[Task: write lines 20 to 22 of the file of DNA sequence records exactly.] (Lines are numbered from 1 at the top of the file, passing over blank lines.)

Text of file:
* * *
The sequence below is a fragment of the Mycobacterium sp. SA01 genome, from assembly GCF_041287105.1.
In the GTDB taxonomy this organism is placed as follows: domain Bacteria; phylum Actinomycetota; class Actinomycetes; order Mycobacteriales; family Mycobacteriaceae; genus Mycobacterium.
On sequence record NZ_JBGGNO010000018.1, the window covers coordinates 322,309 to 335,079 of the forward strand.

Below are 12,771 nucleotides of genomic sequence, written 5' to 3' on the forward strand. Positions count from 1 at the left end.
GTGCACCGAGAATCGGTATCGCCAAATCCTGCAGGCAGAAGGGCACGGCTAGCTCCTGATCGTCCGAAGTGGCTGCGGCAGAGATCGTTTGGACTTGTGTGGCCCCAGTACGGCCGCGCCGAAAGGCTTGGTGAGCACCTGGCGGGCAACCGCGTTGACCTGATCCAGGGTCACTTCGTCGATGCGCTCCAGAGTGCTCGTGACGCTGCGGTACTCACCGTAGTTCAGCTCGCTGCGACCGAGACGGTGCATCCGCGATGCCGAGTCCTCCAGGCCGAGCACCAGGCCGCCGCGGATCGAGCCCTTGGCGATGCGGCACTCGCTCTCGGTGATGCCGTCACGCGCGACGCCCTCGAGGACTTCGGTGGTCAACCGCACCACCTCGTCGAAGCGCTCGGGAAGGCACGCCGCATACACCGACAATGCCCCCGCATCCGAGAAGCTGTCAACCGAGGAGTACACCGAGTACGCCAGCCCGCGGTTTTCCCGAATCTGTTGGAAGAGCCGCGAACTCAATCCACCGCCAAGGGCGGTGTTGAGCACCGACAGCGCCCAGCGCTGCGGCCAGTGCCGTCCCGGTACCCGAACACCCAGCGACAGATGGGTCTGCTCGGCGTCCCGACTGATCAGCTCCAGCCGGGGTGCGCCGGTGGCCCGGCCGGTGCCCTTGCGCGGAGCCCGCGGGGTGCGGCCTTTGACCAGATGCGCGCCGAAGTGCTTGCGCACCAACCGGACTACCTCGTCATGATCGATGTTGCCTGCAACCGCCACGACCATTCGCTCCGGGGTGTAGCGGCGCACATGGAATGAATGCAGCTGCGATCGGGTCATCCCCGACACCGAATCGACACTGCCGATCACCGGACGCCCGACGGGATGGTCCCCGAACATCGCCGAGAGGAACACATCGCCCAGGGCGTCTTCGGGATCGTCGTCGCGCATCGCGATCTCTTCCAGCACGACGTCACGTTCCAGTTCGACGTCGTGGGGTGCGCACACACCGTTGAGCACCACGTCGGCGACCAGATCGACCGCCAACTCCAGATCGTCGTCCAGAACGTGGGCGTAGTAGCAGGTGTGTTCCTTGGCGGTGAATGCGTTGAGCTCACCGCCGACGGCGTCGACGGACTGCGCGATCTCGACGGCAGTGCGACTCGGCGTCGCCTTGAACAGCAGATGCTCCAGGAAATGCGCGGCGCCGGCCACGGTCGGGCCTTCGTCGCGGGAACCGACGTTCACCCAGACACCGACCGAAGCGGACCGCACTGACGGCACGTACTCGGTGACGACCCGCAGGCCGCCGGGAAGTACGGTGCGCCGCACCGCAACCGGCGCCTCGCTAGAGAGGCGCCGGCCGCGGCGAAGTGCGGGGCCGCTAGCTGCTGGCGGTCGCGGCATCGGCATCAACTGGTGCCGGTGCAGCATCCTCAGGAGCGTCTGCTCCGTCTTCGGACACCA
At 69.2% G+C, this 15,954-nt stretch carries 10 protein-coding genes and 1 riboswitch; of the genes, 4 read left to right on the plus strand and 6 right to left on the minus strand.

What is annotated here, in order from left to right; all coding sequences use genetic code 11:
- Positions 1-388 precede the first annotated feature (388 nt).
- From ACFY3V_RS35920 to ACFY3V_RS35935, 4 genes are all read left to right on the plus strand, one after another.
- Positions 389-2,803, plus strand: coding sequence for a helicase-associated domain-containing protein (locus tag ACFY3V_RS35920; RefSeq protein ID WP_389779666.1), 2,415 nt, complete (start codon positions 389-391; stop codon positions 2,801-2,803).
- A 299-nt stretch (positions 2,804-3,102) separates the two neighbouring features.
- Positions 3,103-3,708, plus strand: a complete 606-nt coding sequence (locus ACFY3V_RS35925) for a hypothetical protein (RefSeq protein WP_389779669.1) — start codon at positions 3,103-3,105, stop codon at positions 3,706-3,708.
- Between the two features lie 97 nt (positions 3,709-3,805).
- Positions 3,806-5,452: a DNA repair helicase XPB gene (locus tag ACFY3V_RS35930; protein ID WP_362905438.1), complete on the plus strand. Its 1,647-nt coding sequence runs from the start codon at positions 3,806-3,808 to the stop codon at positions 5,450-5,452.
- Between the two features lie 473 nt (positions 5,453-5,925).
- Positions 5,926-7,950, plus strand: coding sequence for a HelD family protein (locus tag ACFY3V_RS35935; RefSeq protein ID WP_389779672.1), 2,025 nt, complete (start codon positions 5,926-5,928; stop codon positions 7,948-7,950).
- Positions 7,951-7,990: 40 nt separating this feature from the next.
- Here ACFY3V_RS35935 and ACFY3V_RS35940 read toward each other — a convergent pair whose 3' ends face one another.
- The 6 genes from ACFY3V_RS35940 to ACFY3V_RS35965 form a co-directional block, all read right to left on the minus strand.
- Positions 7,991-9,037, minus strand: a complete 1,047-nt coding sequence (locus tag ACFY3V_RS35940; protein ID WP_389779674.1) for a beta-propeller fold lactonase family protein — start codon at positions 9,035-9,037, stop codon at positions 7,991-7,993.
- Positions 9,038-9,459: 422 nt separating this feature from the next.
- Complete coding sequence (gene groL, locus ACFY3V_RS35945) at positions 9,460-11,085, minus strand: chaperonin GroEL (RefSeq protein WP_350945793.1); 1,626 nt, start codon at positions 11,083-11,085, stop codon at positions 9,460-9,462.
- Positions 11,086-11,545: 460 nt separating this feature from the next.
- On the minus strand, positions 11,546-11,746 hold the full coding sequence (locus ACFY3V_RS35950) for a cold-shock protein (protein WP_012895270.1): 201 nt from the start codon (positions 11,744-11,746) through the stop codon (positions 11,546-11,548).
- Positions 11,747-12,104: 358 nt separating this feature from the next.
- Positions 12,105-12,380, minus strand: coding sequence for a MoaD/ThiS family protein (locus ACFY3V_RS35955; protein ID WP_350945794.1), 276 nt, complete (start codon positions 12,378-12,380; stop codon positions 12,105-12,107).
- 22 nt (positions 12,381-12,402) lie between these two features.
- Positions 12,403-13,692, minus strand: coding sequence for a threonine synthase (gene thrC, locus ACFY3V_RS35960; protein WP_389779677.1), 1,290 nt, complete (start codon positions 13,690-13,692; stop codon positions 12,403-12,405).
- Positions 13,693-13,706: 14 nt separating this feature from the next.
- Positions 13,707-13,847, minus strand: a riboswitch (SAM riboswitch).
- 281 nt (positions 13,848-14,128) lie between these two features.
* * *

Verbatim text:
- Positions 7,991-9,037, minus strand: a complete 1,047-nt coding sequence (locus tag ACFY3V_RS35940; protein ID WP_389779674.1) for a beta-propeller fold lactonase family protein — start codon at positions 9,035-9,037, stop codon at positions 7,991-7,993.
- Positions 9,038-9,459: 422 nt separating this feature from the next.
- Complete coding sequence (gene groL, locus ACFY3V_RS35945) at positions 9,460-11,085, minus strand: chaperonin GroEL (RefSeq protein WP_350945793.1); 1,626 nt, start codon at positions 11,083-11,085, stop codon at positions 9,460-9,462.